A Gospel Geek Review of the ‘Son of God’ Film

The Son of God movie premiers February 28th.  I got to see an advanced screening last night.


It’s an expansion of Mark Burnett and Roma Downey’s 10-hour miniseries, The Bible. The film explores Jesus’ life from birth to resurrection, but also features some scenes (and deleted scenes) from The Bible.

Watch the trailer here:

Here is my review:

I find myself at a loss for words in how to approach this. I will start with the negative and move from there.

Mostly, I was disappointed.

Even though the film only waded in the waters of cheesiness, it never really cast off the feeling of its counterpart, The Bible mini-series. It came nowhere near the epic grandeur of Gibson’s The Passion; but that was probably on purpose. The tone was flat—it neither attempted to be too serious nor too light. It was like a patchwork of Biblical scenes forced into a 2 hour film.

That’s not the worst part, however.

I was warned that Biblical purists would not like it, and that warning was correct. I’ve never understood why screenwriters feel the need to take a timeless line or a classic phrase and change it. It never works.

Christians are people of words. Our faith teaches us that every jot and every tittle is important—that we should neither add nor subtract to the written testimony.

From a purely marketing standpoint, it makes no sense to rearrange and alter the details of such a timeless story. A report from variety.com came out claiming that 98% of faith-driven consumers were unhappy with Aronofsky’s upcoming Noah film. Once again, why make a film about a religion, but change it in a way that alienates the followers of that religion?

Here is perhaps my biggest qualm: both the Son of God film and The Bible mini-series cave to our culture’s frantic fear of political incorrectness.

So far as my DNA is concerned, I am Hispanic. I don’t feel slighted in any way when a film depicts historical events from another culture and doesn’t include people of my race. Why should it?

In The Bible mini-series, the producers chose an African-American man to play Samson. It was actually quite funny to watch this rather beefy fellow beat the Philistines to a pulp. But why make him African? Samson was an Israelite and would not have had dark skin. Do I really care? Not really—except that I think they did it to satisfy the belief that we MUST make it multicultural.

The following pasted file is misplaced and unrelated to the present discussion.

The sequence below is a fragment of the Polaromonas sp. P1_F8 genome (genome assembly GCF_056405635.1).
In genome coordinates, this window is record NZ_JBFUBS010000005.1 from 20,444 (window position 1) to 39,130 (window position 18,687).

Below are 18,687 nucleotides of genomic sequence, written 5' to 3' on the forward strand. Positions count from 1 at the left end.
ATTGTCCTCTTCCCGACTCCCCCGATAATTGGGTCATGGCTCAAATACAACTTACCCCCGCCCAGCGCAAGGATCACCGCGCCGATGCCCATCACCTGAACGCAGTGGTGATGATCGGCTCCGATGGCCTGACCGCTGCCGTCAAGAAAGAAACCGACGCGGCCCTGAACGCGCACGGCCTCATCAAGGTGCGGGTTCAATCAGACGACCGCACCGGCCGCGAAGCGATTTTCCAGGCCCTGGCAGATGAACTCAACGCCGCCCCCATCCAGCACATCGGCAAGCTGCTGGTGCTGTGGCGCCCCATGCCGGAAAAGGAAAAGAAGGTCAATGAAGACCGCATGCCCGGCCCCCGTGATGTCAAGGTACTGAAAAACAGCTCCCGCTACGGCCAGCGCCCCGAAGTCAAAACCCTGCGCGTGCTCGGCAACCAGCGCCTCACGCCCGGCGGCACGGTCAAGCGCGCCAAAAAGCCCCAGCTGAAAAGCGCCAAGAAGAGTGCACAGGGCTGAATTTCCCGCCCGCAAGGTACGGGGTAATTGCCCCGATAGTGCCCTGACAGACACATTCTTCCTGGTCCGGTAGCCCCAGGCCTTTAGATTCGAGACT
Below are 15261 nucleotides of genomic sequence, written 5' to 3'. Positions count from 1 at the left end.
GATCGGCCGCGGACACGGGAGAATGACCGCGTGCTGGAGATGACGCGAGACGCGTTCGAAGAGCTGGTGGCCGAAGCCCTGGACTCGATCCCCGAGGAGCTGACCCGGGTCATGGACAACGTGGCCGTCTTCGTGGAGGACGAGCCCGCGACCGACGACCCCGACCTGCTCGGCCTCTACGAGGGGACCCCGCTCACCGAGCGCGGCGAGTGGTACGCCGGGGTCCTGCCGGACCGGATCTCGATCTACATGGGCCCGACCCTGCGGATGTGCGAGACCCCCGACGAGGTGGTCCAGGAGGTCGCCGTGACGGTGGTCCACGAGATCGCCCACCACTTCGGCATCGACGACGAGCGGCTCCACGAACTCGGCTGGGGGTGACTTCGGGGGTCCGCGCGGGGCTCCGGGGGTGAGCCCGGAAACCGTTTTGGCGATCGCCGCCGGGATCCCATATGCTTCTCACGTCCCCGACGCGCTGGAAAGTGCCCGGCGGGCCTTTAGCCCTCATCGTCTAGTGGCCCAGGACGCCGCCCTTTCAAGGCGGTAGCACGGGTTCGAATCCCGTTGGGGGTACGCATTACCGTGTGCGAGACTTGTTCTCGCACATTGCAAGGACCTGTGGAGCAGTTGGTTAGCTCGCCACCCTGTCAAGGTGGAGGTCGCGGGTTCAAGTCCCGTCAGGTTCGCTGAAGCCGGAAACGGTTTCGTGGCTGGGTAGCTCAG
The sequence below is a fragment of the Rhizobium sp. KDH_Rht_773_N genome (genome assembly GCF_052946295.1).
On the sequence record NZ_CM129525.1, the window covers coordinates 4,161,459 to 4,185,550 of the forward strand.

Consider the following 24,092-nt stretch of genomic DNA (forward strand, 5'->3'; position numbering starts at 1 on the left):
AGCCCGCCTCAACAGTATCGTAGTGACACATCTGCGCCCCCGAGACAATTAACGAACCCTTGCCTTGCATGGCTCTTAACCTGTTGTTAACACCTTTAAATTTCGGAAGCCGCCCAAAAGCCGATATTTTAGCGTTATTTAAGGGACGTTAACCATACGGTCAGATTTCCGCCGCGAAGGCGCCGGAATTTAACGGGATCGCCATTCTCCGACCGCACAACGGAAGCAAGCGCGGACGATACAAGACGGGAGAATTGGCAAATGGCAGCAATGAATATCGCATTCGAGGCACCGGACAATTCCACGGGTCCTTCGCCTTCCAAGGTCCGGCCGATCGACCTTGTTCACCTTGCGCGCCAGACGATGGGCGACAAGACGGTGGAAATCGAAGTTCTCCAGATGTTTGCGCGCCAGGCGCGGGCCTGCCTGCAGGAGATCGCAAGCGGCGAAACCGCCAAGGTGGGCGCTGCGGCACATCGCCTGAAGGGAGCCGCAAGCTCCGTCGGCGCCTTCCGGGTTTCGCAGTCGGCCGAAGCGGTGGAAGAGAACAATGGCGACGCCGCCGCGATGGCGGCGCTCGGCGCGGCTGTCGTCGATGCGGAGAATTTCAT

In the same way, in the Son of God film they included Mary as part of the 12 disciples. They didn’t actually say she was one of the 12; but she was with them the whole time. Once again, does it matter? Not really—unless of course it’s another spineless attempt to appease the politically correct crowd, whose belief is that it’s wrong to have a story that is exclusive of other races or genders. Sensitivity apparently trumps history.

Should I be offended if someone makes a film of Arabian Nights, but it contains no Mexicans?
Should I be offended if someone makes a film about the life and times of Mnguni, but the film contains no white actors?

Of course not! Why should I?

Why not make one of the twelve disciples an Asian?
Why not make one of the disciples deaf or androgynous?
Why not delete Jesus’ words about being the only way? (ne’er mind, they did that)
Why not delete any reference to hell or judgment? (Oops! They did that too)

All in all, it felt like a spineless attempt to fabricate a Jesus that wouldn’t offend anyone.

Aside from my anti-pc rant, there were some good things about the film.

First, The actor who portrayed Jesus (Diogo Morgado) did a great job balancing the seriousness of the role and Jesus’ kind demeanor. This is in stark contrast to Robert Powell (1977’s Jesus of Nazareth) whose Jesus was certainly pious, but also cold and distant. Morgado’s Jesus had the warmth and approachability we would expect from our beloved carpenter.

Second, Jesus has not been on the big screen on over 10 years. Any chance to get the Gospel on the big screen is a good thing.

Before the printing press, the teacher was the authority.
After Gutenberg, the book was the authority.
In our postmodern era, the screen is the authority.

Finally, many churches are using the release of this film as a way to begin dialogue with people who are outside the faith. Both the mini-series and the film are a great way to get people talking.

What say you?


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